If you need romantic advice on Valentine’s Day, you might want to ask the longest-married couple in the United States. John and Ann Betar have been married for 83 years. He’s 104, she’s 100.
It started in Bridgeport, Connecticut, in 1932.
Ann Shawah was a popular high schooler who dreamed of going to college. John Betar was the “boy next door,” with a love of baseball and a brand-new Ford Roadster.
83 years later, they’re the longest-married couple in the United States — first earning that distinction in 2013 from Worldwide Marriage Encounter.
But it might not have been. Ann’s father wanted her to marry an older suitor. She was more interested in John.
“We were friends,” she said. “He’d drive me to school. The other guys went to the dance halls, or they played poker. He would get up on Sunday and get his baseball suit on and get in his little sports car.”
John felt the same way.
“She’s the girl I had loved,” he said. “Always. And I had wanted to marry her.”
“And he used his Roadster to do it!” added Ann.
John and Ann eloped to Harrison, New York and got married. In the 1960s, they moved to a little beach house in Fairfield, Connecticut. Today, they still share that same beach house.
Ann picked up a picture on a table in the living room that shows the whole family gathered for John’s 100th birthday: three children, 14 grandchildren and 16 great-grandchildren.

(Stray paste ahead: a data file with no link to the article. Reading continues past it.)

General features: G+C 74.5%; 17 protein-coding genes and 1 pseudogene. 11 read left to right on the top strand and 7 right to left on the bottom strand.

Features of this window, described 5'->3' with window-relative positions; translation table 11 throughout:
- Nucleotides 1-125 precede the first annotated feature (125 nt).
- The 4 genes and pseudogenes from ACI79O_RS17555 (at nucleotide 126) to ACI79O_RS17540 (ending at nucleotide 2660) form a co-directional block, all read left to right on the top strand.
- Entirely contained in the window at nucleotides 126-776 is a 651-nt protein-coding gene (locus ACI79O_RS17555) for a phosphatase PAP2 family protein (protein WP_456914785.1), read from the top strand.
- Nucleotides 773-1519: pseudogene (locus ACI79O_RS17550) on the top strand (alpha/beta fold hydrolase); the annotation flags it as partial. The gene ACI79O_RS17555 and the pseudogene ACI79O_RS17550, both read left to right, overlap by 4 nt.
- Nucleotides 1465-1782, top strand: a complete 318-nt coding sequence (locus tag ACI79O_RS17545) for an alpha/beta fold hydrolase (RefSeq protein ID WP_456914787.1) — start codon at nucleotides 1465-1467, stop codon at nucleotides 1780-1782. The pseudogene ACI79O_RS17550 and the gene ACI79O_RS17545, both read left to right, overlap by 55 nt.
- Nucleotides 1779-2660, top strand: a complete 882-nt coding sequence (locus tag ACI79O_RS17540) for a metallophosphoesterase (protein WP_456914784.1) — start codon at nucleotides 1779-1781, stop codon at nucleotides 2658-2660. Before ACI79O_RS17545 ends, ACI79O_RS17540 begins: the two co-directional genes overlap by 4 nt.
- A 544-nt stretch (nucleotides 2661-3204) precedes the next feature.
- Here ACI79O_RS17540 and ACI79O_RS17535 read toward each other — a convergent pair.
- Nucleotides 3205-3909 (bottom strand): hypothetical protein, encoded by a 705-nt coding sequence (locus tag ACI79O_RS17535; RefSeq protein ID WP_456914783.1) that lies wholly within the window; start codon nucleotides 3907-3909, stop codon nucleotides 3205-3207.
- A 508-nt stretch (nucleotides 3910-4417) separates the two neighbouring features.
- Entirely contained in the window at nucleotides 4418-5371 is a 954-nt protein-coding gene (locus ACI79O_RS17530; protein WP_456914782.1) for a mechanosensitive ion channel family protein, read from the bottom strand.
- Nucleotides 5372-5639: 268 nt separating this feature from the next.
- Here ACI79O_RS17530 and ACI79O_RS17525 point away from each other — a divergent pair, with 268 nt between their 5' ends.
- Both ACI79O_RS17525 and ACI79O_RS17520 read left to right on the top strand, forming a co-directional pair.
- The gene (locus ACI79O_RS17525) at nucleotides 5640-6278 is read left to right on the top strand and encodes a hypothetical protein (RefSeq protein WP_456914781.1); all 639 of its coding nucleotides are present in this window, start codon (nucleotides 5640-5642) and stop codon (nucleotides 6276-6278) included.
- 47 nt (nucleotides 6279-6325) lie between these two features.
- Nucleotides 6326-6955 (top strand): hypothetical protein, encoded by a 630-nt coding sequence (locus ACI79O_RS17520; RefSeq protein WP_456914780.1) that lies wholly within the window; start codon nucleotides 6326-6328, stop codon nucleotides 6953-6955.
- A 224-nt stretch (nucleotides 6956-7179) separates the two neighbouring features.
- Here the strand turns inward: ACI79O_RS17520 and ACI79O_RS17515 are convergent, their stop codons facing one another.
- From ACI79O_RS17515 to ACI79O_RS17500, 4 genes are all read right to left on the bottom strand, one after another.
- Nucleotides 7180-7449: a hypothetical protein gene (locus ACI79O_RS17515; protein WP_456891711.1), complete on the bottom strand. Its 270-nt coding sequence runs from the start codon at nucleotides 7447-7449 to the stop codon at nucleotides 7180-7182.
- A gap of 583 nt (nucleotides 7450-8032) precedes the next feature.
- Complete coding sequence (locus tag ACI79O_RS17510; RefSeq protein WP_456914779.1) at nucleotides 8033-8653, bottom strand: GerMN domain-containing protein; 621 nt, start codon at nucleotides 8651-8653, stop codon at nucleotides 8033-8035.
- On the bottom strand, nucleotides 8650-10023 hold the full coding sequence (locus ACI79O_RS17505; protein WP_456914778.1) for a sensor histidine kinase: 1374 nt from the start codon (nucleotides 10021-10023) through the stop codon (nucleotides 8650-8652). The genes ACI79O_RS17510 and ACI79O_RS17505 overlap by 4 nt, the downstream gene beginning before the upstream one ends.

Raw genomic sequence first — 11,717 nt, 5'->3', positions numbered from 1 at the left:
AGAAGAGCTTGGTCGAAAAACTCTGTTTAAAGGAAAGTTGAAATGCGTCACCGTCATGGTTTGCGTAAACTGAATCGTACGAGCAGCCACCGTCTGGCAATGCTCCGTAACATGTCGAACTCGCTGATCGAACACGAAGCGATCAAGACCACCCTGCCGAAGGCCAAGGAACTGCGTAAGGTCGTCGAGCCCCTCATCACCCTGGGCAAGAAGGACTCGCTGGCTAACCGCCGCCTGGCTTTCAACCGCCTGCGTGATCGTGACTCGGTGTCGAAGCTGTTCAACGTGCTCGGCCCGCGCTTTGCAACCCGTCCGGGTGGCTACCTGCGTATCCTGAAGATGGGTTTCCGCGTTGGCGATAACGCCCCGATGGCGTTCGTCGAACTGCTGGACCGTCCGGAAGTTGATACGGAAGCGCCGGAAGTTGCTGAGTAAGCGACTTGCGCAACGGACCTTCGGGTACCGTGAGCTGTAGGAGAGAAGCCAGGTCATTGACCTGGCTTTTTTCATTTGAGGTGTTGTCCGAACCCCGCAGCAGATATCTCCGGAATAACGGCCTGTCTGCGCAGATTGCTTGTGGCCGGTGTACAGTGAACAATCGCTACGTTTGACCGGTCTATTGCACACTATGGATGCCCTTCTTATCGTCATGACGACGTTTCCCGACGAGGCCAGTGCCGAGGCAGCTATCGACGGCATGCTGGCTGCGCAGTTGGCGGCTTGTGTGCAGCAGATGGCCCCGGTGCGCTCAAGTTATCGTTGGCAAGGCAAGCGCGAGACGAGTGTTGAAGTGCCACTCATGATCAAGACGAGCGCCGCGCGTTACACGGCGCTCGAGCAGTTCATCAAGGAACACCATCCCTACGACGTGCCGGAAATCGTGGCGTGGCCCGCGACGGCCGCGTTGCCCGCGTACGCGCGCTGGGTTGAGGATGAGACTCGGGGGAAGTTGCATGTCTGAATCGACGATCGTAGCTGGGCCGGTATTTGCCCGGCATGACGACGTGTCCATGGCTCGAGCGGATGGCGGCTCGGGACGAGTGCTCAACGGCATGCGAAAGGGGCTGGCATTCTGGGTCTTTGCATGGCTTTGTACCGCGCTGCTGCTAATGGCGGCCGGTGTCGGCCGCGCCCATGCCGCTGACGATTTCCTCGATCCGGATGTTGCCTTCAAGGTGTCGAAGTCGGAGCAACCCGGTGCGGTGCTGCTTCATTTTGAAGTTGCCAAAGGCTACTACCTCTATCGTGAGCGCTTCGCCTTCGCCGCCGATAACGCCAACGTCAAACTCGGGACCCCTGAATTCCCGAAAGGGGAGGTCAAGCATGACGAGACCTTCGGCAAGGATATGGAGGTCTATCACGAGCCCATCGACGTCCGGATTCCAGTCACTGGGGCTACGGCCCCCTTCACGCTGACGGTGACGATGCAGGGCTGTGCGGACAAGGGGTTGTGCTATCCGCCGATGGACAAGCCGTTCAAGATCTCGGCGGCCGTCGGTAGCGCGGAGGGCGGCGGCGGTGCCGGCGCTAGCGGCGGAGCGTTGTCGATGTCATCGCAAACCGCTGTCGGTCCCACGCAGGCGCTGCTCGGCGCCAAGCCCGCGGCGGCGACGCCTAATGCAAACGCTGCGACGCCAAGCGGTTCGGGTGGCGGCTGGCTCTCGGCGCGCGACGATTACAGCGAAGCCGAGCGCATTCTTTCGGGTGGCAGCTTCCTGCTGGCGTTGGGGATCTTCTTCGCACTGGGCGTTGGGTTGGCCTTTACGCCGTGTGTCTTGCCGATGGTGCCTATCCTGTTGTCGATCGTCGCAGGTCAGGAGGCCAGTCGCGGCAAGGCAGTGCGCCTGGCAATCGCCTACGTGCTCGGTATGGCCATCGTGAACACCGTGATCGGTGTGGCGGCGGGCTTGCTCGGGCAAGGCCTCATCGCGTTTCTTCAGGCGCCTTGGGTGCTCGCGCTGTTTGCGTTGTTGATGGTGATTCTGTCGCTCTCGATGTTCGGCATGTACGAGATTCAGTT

“Look at the grandchildren, the great grandchildren,” said Ann. “To have great-grandchildren coming up to you…feel their little arms around your neck, and you’ll get another 10 to 15 years of your life.”
This year, a few days before Valentine’s Day, they took part in an online Twitter Q&A. A lot of questions came from young couples looking for advice. Some wanted to know if there’s a secret to staying married for 83 years. The Betars say it’s simple.
“Be contented with what you have,” said John.
“Don’t count the differences that you have in life, and we all do,” said Ann. “Because we are two different people, no matter whether you’re married or not.”
And one more thing: remember all the value in little moments of affection.
“We touch each other,” said Ann. “We hang on to one another. Just a few little hugs and that’s it. We’re fine.”
“Amen,” adds John.